Lo and behold that is precisely what the government did. You will find it on page I-C-23 of the North American free trade agreement. It reads in part on this annex page which deals with the sector on energy and the subsection of oil and gas:
Industry classification: SIC 071 Crude Petroleum and Natural
Gas Industries
Type of Reservation: National Treatment (Article 1102)
Level of Government: Federal
Among the measures included in the reservation are those arising out of the Canada Petroleum Resources Act, the Territorial Lands Act, the Public Lands Grants Act, the Canada-Newfoundland Atlantic Accord Implementation Act, the Canada-Nova Scotia Offshore Petroleum Resources Accord Implementation Act and the Canada Oil and Gas Land Regulations.
The description of the reservation governing investment includes:
Persons who hold oil and gas production licenses or shares therein for discoveries made after March 5, 1982 must be Canadian citizens ordinarily resident in Canada, permanent residents or corporations incorporated in Canada. No production license may be issued for discoveries made after March 5,1982 unless the Minister of Energy, Mines and Resources is satisfied that the Canadian ownership rate of the interest-owner in relation to the production license on the date of issuance would not be less than 50 per cent.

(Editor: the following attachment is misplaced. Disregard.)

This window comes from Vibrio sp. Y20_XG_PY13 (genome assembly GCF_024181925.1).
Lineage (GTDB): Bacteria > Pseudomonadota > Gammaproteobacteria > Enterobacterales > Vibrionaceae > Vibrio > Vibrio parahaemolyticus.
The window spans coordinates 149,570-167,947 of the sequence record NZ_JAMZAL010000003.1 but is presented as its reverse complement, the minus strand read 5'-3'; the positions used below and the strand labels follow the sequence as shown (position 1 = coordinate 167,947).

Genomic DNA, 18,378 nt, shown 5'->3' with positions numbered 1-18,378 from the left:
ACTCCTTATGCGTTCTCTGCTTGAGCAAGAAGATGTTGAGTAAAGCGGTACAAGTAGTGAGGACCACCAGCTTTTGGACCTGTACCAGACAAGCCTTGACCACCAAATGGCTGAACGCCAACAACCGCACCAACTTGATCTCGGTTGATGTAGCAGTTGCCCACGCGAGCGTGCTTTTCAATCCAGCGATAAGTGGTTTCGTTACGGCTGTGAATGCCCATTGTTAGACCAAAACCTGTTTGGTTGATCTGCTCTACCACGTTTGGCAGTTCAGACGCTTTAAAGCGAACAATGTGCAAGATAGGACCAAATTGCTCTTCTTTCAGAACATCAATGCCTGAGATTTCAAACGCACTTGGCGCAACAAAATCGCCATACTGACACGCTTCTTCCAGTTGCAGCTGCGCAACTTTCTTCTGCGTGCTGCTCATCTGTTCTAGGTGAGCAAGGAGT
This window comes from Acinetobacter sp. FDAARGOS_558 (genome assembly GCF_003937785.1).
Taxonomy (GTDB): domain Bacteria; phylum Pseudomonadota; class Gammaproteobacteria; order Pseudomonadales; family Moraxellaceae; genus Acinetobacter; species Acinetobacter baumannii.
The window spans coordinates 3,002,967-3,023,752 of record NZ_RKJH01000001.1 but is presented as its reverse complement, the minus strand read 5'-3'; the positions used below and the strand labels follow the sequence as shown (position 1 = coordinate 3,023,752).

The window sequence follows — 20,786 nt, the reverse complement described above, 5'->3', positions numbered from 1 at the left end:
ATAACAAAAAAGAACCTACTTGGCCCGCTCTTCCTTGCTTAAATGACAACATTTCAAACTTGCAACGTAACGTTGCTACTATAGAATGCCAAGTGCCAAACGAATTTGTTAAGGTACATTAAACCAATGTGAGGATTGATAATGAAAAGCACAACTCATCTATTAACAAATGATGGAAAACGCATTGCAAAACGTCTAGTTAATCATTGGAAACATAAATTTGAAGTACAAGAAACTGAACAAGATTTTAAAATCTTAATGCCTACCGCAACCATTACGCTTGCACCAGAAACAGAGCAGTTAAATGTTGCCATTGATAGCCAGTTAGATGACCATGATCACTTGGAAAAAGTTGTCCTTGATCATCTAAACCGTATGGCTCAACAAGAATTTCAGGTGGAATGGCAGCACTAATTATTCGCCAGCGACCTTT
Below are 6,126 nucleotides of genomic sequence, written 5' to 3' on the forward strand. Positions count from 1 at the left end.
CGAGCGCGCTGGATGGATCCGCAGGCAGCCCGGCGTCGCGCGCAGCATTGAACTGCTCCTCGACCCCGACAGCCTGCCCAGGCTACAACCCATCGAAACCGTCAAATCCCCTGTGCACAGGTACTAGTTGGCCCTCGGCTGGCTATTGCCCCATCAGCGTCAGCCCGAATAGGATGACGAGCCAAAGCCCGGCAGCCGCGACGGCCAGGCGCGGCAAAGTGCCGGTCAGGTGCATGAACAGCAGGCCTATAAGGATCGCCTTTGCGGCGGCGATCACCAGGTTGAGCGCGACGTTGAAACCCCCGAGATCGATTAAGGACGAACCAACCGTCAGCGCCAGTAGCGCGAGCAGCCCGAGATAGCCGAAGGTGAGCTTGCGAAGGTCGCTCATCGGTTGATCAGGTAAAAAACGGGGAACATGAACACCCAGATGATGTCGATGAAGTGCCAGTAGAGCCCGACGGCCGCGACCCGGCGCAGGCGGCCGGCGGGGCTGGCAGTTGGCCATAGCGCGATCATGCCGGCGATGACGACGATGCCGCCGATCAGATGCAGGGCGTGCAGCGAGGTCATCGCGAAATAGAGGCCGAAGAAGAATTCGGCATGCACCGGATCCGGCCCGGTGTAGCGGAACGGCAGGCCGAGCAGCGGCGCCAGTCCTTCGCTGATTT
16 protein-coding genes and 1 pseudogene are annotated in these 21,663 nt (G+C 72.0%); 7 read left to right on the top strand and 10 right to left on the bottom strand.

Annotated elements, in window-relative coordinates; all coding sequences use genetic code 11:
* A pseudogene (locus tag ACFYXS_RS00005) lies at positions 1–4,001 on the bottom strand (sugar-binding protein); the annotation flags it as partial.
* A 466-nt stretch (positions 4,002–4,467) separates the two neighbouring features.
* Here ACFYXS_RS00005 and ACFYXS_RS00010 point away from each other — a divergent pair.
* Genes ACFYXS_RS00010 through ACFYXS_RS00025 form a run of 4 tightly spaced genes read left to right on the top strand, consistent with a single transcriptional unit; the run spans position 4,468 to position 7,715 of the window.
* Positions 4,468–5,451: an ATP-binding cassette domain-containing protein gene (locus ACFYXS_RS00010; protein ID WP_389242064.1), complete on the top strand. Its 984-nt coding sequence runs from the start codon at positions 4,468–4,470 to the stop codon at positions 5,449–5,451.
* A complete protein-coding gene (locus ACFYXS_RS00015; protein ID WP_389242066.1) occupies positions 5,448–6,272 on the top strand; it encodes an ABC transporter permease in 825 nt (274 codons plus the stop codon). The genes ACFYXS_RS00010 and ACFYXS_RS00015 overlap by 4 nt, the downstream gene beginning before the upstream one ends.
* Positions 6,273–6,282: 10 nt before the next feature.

That is the golden umbrella beneath which we sheltered our Canadian ownership requirement from the North American free trade agreement. However there is a catch. I will read article 1108 again: "Articles 1102, 1103, 1106 and 1107 do not apply to a) any existing non-conforming measure that is maintained".
"Any existing non-conforming measure". With the anticipated passage of Bill C-106 we are removing, deleting, and eradicating our existing non-conforming measure. This having been done, we will not hereafter, for so long as the North American free trade agreement is in effect, be allowed to return to a regime of Canadian ownership requirements.
What we are proposing to do today is delete in perpetuity the ability of the Canadian people through their Parliament to determine that some minimum percentage of the strategic petroleum industry must be undertaken and maintained by Canadian nationals. Henceforth, that ability of the Canadian people to determine this element in their economic fate will be gone. That is the import of Bill C-106.
Some people will say that is okay, it does not matter, who cares? They will say that we are getting globalized, capital is moving back and forth and borders are meaningless. Unfortunately that thesis is simply incorrect and the experience of Canada in this regard is decisively instructive.
For better than a decade now the Petroleum Monitoring Agency has been keeping records about the inflow and outflow of capital into and out of Canada within the petroleum industry. It has been keeping these records in a series of different accounts. The record is abundantly clear.
June 10, 1993